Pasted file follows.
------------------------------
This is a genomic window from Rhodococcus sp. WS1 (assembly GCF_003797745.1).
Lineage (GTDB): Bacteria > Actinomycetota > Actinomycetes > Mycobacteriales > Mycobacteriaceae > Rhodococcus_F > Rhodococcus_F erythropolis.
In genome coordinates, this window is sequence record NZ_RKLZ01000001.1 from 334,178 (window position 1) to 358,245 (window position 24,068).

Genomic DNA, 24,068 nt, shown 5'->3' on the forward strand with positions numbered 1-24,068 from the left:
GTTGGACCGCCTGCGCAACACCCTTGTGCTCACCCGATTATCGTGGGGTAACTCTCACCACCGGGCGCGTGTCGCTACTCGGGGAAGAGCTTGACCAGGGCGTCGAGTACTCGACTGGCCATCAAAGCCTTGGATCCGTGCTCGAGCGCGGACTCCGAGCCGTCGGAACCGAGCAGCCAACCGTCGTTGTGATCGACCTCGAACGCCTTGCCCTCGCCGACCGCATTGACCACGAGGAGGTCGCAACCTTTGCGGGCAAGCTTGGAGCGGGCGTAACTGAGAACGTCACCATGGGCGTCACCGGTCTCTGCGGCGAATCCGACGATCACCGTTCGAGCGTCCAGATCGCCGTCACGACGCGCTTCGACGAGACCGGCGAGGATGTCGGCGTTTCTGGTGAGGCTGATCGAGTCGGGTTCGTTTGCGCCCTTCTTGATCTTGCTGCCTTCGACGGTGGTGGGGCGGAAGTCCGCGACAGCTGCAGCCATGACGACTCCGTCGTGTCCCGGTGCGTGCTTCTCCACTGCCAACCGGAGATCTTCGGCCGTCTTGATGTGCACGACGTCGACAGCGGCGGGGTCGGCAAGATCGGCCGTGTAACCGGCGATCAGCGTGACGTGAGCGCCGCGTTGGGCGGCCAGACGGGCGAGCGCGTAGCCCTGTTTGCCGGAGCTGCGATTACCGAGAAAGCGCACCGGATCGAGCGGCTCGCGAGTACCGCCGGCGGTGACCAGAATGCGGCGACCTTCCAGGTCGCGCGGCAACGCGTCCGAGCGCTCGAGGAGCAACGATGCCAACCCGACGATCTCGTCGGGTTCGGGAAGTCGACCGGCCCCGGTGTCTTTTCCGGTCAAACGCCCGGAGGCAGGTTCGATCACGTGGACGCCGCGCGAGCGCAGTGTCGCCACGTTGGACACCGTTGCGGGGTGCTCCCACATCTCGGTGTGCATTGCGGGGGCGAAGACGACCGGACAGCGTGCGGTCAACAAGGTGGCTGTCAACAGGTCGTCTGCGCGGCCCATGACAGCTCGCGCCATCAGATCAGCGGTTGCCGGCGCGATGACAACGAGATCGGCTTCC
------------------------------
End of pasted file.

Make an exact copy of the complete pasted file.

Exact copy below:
This is a genomic window from Rhodococcus sp. WS1 (assembly GCF_003797745.1).
Lineage (GTDB): Bacteria > Actinomycetota > Actinomycetes > Mycobacteriales > Mycobacteriaceae > Rhodococcus_F > Rhodococcus_F erythropolis.
In genome coordinates, this window is sequence record NZ_RKLZ01000001.1 from 334,178 (window position 1) to 358,245 (window position 24,068).

Genomic DNA, 24,068 nt, shown 5'->3' on the forward strand with positions numbered 1-24,068 from the left:
GTTGGACCGCCTGCGCAACACCCTTGTGCTCACCCGATTATCGTGGGGTAACTCTCACCACCGGGCGCGTGTCGCTACTCGGGGAAGAGCTTGACCAGGGCGTCGAGTACTCGACTGGCCATCAAAGCCTTGGATCCGTGCTCGAGCGCGGACTCCGAGCCGTCGGAACCGAGCAGCCAACCGTCGTTGTGATCGACCTCGAACGCCTTGCCCTCGCCGACCGCATTGACCACGAGGAGGTCGCAACCTTTGCGGGCAAGCTTGGAGCGGGCGTAACTGAGAACGTCACCATGGGCGTCACCGGTCTCTGCGGCGAATCCGACGATCACCGTTCGAGCGTCCAGATCGCCGTCACGACGCGCTTCGACGAGACCGGCGAGGATGTCGGCGTTTCTGGTGAGGCTGATCGAGTCGGGTTCGTTTGCGCCCTTCTTGATCTTGCTGCCTTCGACGGTGGTGGGGCGGAAGTCCGCGACAGCTGCAGCCATGACGACTCCGTCGTGTCCCGGTGCGTGCTTCTCCACTGCCAACCGGAGATCTTCGGCCGTCTTGATGTGCACGACGTCGACAGCGGCGGGGTCGGCAAGATCGGCCGTGTAACCGGCGATCAGCGTGACGTGAGCGCCGCGTTGGGCGGCCAGACGGGCGAGCGCGTAGCCCTGTTTGCCGGAGCTGCGATTACCGAGAAAGCGCACCGGATCGAGCGGCTCGCGAGTACCGCCGGCGGTGACCAGAATGCGGCGACCTTCCAGGTCGCGCGGCAACGCGTCCGAGCGCTCGAGGAGCAACGATGCCAACCCGACGATCTCGTCGGGTTCGGGAAGTCGACCGGCCCCGGTGTCTTTTCCGGTCAAACGCCCGGAGGCAGGTTCGATCACGTGGACGCCGCGCGAGCGCAGTGTCGCCACGTTGGACACCGTTGCGGGGTGCTCCCACATCTCGGTGTGCATTGCGGGGGCGAAGACGACCGGACAGCGTGCGGTCAACAAGGTGGCTGTCAACAGGTCGTCTGCGCGGCCCATGACAGCTCGCGCCATCAGATCAGCGGTTGCCGGCGCGATGACAACGAGATCGGCTTCC